Most of the following information is anecdotal, although this anecdotal evidence has been getting stronger recently as people across the country, and even some trade groups, post their experiences of having luck at particular times.
CVS, for example, seems to prefer adding more appointments between 1 am to 5 am local time after many people have gone to bed and site traffic lessens.Walgreens seems to drop openings around 5 am local time.For most states that Safeway and Albertsons operate in, their appointment scheduling website is updated in 30-minute intervals throughout the day, although new openings aren’t necessarily released at each update. For Pacific Northwestern states, they drop appointments every Thursday at 5 pm local time.
For private company websites, keep searching throughout the day for the occasional openings that may become available, but make an effort very late or very early, as companies seem to be favoring times between midnight and sunrise.
Showing up without a preregistered appointment is increasingly being allowed, particularly at government-run vaccination sites. With every state having its own rapidly changing rules, and each private company running its own scheduling, double-check everything before you show up to attempt a walk-in.
Vaccines are typically covered by your health insurance, but it pays to check with your insurance provider and the office before you commit to an appointment. Surprise bills are a problem in this country.
Private practices and retail locations, such as pharmacies, usually require you to bring an ID and health insurance card and may ask for the name of your primary care physician. Vaccination sites run by government services, such as at community health centers and public health departments, don’t typically ask for health insurance info, but you may need proof of state residency. Depending on your state, it may be possible to use school records, samples of mail addressed to you, or a statement from another person as a substitute for a government-issued ID. But be sure to check with the specific vaccination site you’ve decided upon.
In the United States, the three vaccines available to the public right now via emergency authorization by the FDA are from Moderna, Pfizer-BioNTech, and Johnson & Johnson Janssen. The mechanisms by which they work differ, and two require second doses at different times.
Moderna: Requires two doses. The second shot should be given four weeks after the first (six weeks maximum).Pfizer-BioNTech: Requires two doses. The second shot should be given three weeks after the first (six weeks maximum).Johnson & Johnson Janssen: Requires one dose. There’s no need for a second shot.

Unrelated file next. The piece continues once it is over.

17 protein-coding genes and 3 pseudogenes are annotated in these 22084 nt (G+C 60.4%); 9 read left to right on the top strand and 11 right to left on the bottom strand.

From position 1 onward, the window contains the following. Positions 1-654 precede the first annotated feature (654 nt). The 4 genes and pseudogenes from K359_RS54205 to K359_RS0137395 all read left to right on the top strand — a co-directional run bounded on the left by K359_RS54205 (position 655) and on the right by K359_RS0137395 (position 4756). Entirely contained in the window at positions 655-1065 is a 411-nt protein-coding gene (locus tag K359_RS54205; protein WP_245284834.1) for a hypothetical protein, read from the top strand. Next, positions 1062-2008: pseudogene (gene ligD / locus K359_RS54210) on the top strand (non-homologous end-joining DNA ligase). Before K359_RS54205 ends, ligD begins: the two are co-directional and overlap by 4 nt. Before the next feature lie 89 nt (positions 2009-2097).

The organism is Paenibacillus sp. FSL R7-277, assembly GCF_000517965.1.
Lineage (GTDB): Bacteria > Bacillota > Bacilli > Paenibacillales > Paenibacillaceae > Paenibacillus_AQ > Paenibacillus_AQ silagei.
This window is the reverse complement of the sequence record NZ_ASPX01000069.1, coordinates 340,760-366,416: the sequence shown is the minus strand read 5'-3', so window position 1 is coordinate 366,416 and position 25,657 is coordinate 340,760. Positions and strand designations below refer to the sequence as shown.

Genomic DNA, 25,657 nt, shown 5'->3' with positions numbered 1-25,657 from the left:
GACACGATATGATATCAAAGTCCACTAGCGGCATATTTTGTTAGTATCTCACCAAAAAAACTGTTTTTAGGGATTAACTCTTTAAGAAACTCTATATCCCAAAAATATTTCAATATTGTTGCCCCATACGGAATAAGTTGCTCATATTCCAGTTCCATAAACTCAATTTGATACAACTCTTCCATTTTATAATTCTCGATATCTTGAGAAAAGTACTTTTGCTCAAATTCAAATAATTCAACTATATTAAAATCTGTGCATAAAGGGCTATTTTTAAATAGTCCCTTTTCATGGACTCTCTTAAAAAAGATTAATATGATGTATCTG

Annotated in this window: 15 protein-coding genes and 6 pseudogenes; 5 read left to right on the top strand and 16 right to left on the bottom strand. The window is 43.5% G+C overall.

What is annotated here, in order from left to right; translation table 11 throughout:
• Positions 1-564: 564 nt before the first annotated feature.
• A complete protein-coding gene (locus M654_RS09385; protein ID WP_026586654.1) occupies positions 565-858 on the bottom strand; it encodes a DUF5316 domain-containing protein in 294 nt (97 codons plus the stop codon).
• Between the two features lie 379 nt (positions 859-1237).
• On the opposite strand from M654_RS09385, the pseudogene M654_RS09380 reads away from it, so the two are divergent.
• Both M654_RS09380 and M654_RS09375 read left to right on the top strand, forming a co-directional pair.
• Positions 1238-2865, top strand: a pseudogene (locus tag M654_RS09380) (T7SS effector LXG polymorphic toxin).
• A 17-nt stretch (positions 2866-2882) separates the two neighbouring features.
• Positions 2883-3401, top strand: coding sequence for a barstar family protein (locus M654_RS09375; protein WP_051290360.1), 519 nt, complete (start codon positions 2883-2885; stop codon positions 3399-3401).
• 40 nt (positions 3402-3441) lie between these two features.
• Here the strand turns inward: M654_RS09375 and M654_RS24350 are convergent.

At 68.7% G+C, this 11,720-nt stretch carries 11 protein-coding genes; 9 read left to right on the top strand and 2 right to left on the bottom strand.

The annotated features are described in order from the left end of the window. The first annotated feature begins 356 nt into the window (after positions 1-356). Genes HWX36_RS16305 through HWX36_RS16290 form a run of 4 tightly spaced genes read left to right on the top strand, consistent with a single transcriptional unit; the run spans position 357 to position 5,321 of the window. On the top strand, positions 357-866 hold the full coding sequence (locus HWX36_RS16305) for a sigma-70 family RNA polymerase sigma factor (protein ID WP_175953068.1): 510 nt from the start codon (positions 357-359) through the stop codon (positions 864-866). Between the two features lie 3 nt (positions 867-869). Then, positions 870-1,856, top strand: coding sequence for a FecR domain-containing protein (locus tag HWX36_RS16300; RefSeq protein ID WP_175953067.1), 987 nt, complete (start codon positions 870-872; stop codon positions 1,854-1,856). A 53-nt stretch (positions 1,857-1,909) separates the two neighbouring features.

In its clinical trial, the Johnson & Johnson vaccine had a lower overall efficacy than the Moderna and Pfizer-BioNTech, but all three are great at preventing severe cases of Covid-19 that would lead to hospitalization or death.
On April 25, the US resumed administering the Johnson & Johnson vaccine after pausing it on April 13 to investigate a possible link between it and a rare type of blood clot that can appear within two weeks of being given the shot. There have been half a dozen or so reported cases out of the 7 million doses administered in the US.
Protection isn’t immediate after a shot. It takes about two weeks after the Moderna’s and Pfizer-BioNTech’s second shot and two weeks after the single Johnson & Johnson shot for your body’s immune system to reach its maximum strength against the virus. Johnson & Johnson is currently testing a two-dose version of its vaccine, but the findings aren’t ready yet, and so it’s only being given as a one-dose shot at this time.
The CDC also offers advice on what to expect at your vaccination appointment. You may get asked if you’ve been exposed to Covid-19 or shown any symptoms lately, and the facility should ask you to sit and wait for a period of 15 minutes after getting your vaccine to ensure you don’t have a severe reaction, or 30 minutes if you’ve had a reaction to a vaccine or injection before. You should also be given a card that tells you the vaccine you got and the date (keep it).
After your vaccination, you can sign up for V-safe, the CDC’s Health Checker website. It will send you phone notifications to fill out an easy survey in the days and weeks after getting your vaccine, asking about any symptoms you’ve experienced and notifying you when you should get your second dose.